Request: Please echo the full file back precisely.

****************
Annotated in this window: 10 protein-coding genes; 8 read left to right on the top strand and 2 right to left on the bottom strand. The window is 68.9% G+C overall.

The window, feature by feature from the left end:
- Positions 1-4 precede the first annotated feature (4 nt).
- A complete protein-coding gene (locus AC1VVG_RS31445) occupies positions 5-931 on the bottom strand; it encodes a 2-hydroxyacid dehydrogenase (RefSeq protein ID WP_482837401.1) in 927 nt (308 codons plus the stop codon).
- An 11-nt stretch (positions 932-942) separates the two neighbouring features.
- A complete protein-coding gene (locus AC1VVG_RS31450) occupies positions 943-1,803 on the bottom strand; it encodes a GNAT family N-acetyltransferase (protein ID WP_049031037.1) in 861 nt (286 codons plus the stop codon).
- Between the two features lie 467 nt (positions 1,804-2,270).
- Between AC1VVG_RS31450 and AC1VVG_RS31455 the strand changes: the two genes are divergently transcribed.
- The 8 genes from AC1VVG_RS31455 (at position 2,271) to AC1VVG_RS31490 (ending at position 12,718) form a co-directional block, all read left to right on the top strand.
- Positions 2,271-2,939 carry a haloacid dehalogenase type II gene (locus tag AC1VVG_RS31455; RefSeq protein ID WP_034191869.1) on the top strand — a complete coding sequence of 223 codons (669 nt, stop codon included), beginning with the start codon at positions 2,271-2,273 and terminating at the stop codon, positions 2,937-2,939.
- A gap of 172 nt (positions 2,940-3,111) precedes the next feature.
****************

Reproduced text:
Annotated in this window: 10 protein-coding genes; 8 read left to right on the top strand and 2 right to left on the bottom strand. The window is 68.9% G+C overall.

The window, feature by feature from the left end:
- Positions 1-4 precede the first annotated feature (4 nt).
- A complete protein-coding gene (locus AC1VVG_RS31445) occupies positions 5-931 on the bottom strand; it encodes a 2-hydroxyacid dehydrogenase (RefSeq protein ID WP_482837401.1) in 927 nt (308 codons plus the stop codon).
- An 11-nt stretch (positions 932-942) separates the two neighbouring features.
- A complete protein-coding gene (locus AC1VVG_RS31450) occupies positions 943-1,803 on the bottom strand; it encodes a GNAT family N-acetyltransferase (protein ID WP_049031037.1) in 861 nt (286 codons plus the stop codon).
- Between the two features lie 467 nt (positions 1,804-2,270).
- Between AC1VVG_RS31450 and AC1VVG_RS31455 the strand changes: the two genes are divergently transcribed.
- The 8 genes from AC1VVG_RS31455 (at position 2,271) to AC1VVG_RS31490 (ending at position 12,718) form a co-directional block, all read left to right on the top strand.
- Positions 2,271-2,939 carry a haloacid dehalogenase type II gene (locus tag AC1VVG_RS31455; RefSeq protein ID WP_034191869.1) on the top strand — a complete coding sequence of 223 codons (669 nt, stop codon included), beginning with the start codon at positions 2,271-2,273 and terminating at the stop codon, positions 2,937-2,939.
- A gap of 172 nt (positions 2,940-3,111) precedes the next feature.